Republican National Committee Chairman Reince Priebus came out against encouraging illegal aliens to return home, signaling an apparent opposition to U.S. sovereignty and the rule of law. Speaking at a RNC meeting in Boston this week, Priebus explained his support for maintaining open-border policies to a reporter, saying:
Using the word "self-deportation", I mean, that's uh, it's a horrific comment to make. I don't think it has anything to do with our party. When a candidate makes those comments, obviously, it hurts us. And so, I think that's a big deal.
Audio of the statement is available on the Business Insider website.
When it comes to the question of what to do with illegal immigrants, there are really only three options. The first option — which no one is calling for — would involve mass round-ups, raids, and a heavy reliance on police power. It would be a controversial and costly effort that might justifiably be called "horrific".
The second option is a more moderate approach, where the United States commits itself to enforcing immigration law so that the country becomes a place less welcoming to those who refuse to play by the rules, thereby encouraging people to return home on their own. This would include a commitment to workplace enforcement and an end to sanctuary policies, for example. As it is, about 200,000 to 400,000 illegal immigrants leave the illegal immigrant population every year. But with porous borders, magnets for illegal immigration, and limited enforcement, the total population rises over time because more people enter illegally, responding to messaging that the United States is not serious about the rule of law, and not too concerned about mass violations of U.S. sovereignty. A better commitment to the rule of law would encourage people to return home in greater numbers than they already are and over a period of years the population would shrink. This is called the "self-deportation" option, or "attrition through enforcement". This humane, rational way of dealing with the problem can be accomplished while creating a warmer welcome for those immigrants who do play by the rules. Yet this basic support for the rule of law and U.S. sovereignty is considered "horrific" by the chairman of the RNC.
The third option — which is now apparently embraced by the RNC — is the policy of non-enforcement. It is amnesty. It is a decision to abandon the rule of law and U.S. sovereignty. It is the position where elected officials choose not to enforce laws on the books while making no effort to encourage law-breakers to abide by them. Such anarchy was embodied most recently in President Obama's lawless decree known as "Deferred Action", where the president promised to dismiss huge portions of immigration law for nearly two million illegal immigrants. The RNC said nothing, welcoming the assault on the rule of law and the constitutional aspect of separation of powers.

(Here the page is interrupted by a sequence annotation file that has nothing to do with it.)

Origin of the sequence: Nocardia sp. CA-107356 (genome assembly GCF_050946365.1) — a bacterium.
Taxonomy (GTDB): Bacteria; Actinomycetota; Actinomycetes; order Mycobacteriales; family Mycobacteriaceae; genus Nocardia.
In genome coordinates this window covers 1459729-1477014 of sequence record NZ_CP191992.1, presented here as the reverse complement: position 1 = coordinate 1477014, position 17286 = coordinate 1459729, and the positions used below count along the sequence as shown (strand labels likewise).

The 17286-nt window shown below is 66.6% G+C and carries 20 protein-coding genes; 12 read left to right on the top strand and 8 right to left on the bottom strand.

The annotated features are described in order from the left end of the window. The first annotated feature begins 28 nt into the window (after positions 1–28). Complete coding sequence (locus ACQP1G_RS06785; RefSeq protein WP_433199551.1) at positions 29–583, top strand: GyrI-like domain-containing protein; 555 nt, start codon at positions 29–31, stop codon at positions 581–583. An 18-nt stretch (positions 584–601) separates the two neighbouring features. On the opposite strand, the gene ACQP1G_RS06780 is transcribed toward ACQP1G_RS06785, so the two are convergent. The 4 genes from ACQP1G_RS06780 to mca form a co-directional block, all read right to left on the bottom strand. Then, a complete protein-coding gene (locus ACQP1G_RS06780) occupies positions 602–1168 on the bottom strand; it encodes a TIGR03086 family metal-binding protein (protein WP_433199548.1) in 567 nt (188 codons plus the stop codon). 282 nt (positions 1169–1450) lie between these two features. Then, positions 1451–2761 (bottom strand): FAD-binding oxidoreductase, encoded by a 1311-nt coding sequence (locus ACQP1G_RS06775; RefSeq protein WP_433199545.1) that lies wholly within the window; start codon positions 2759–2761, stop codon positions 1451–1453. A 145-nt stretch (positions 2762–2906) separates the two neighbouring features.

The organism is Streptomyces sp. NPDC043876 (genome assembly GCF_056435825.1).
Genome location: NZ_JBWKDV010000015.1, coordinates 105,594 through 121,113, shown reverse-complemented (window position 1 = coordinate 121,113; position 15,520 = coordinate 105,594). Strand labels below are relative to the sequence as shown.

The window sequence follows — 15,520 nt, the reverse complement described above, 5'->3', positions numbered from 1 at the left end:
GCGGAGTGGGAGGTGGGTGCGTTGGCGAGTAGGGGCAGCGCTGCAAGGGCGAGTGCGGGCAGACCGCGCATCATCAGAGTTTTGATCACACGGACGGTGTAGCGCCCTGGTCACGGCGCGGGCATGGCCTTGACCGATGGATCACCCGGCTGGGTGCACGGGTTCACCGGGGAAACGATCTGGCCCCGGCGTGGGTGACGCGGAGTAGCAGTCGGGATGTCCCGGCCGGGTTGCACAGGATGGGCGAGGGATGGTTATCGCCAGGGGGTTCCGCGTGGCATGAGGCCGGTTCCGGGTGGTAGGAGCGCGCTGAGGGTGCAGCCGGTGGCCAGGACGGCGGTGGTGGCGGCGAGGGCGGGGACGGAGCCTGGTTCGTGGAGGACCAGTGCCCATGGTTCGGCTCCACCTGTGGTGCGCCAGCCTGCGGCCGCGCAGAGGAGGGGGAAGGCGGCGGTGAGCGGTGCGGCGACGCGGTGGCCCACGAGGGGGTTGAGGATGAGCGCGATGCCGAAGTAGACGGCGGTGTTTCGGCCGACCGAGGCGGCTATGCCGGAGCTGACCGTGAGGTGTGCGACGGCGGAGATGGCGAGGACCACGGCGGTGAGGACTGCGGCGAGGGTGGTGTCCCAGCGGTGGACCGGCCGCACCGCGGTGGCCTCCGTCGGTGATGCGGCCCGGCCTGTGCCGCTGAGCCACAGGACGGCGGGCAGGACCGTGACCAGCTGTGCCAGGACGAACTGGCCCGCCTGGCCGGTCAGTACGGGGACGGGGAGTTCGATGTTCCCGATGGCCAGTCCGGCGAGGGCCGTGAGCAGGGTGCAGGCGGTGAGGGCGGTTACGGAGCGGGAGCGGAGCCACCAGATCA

Preibus clearly has been listening to establishment advisers who tell Republican politicos that support for amnesty and mass immigration is a way into the hearts of Hispanics. Preibus apparently missed the recent Pew Hispanic Center survey that found that 81 percent of Hispanic immigrants support a larger government offering more services rather than a smaller government offering fewer services. According to Pew, the share that wants a bigger government falls to 72 percent among second-generation Hispanics and 58 percent among third-generation Hispanics. This is still much larger compared to the national average of only 41 percent who felt the same way.
But the immigration issue is about more than party politics. The way Congress handles immigration policymaking in the coming months will determine whether the United States remains a sovereign nation that cherishes the rule of law while offering the world's most generous immigration policy, or whether the country degrades into a lawless plot of land where citizenship is not valued and sovereignty is eroded.